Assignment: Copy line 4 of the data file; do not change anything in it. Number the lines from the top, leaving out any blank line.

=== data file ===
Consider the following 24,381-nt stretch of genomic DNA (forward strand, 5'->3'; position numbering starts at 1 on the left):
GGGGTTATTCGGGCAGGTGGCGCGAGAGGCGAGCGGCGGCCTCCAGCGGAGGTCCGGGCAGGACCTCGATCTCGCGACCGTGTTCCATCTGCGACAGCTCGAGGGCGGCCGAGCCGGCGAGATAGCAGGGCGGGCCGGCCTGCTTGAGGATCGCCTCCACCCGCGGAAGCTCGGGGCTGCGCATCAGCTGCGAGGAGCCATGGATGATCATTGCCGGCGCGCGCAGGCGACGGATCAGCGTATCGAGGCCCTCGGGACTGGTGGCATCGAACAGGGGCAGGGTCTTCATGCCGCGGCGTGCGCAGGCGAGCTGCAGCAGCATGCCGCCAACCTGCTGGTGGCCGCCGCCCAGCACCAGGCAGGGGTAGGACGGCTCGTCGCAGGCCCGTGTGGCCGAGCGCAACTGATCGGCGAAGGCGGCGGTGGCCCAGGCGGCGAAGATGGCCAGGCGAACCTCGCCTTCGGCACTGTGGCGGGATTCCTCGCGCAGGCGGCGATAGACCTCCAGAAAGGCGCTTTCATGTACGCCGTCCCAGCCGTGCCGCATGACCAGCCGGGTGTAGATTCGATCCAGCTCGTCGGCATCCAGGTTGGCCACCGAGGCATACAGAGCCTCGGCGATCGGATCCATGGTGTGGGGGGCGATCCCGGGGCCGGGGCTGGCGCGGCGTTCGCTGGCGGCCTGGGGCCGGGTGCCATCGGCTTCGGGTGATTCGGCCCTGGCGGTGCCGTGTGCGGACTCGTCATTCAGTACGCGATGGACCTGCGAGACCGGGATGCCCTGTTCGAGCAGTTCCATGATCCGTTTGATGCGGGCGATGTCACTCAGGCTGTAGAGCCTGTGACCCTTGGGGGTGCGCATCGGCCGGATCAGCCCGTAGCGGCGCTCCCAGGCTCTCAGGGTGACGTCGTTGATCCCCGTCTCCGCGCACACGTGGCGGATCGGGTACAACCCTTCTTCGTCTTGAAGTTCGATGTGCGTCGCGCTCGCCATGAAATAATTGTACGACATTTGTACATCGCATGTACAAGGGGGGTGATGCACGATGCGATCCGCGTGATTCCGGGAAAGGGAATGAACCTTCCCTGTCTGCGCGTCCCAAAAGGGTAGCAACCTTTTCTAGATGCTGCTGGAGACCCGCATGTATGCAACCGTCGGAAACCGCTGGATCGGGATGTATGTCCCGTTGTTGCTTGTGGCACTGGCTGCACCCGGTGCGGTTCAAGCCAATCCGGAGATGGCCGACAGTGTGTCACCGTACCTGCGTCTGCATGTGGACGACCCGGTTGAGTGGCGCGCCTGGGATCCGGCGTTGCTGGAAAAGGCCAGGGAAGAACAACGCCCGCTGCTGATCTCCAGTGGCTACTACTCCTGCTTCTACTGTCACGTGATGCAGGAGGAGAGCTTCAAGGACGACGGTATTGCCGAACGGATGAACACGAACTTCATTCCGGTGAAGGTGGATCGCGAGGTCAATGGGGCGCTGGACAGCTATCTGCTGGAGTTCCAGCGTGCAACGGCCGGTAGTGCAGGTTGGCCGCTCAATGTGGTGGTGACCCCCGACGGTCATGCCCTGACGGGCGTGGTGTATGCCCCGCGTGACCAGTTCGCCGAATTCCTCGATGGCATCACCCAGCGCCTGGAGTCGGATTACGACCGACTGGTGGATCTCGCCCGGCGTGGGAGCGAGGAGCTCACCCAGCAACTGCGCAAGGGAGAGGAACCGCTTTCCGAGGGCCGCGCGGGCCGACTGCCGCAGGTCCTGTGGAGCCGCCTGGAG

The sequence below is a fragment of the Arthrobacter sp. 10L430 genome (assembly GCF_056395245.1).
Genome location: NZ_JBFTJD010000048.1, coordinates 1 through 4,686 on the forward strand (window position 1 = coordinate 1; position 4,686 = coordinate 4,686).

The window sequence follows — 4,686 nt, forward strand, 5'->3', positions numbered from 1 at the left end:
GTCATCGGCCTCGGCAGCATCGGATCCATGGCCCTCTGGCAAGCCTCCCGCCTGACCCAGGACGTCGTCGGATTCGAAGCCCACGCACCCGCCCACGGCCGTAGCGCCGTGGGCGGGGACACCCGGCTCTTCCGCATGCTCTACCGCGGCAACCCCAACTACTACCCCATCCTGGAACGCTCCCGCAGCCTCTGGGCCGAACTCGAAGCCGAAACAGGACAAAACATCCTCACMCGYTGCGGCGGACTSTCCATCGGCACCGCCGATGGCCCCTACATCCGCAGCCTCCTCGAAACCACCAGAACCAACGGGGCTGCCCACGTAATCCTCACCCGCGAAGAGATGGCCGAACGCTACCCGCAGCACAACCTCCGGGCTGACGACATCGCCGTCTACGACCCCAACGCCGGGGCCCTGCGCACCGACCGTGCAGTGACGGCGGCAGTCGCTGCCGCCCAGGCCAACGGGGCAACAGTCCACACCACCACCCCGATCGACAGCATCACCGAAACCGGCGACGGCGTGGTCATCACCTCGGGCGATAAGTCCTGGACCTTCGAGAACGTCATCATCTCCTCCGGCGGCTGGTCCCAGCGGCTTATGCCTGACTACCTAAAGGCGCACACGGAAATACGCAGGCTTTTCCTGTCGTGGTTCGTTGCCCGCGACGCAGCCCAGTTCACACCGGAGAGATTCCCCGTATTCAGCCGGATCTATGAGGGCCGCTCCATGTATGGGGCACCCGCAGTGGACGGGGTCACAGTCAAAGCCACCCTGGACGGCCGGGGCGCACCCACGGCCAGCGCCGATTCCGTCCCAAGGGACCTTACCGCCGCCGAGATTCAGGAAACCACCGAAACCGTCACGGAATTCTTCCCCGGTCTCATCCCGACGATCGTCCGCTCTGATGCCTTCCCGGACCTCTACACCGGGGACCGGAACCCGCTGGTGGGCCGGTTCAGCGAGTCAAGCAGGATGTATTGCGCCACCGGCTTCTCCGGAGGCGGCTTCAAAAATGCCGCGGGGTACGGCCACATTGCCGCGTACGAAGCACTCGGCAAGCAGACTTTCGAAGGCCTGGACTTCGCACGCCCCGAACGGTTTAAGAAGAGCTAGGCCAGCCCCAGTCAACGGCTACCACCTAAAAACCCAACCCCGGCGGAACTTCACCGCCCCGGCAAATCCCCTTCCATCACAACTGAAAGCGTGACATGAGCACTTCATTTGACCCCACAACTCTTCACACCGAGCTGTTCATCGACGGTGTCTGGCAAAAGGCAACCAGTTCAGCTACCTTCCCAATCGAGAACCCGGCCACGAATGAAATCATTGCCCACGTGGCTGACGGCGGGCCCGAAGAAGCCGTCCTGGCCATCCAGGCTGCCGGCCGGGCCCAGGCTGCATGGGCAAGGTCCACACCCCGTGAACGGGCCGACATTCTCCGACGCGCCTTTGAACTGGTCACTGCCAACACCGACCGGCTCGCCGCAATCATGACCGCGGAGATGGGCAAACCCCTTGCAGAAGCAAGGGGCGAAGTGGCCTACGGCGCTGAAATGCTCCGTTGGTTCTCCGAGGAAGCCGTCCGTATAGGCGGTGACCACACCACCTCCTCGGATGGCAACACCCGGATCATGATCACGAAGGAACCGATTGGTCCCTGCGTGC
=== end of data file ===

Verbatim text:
Genome location: NZ_JBFTJD010000048.1, coordinates 1 through 4,686 on the forward strand (window position 1 = coordinate 1; position 4,686 = coordinate 4,686).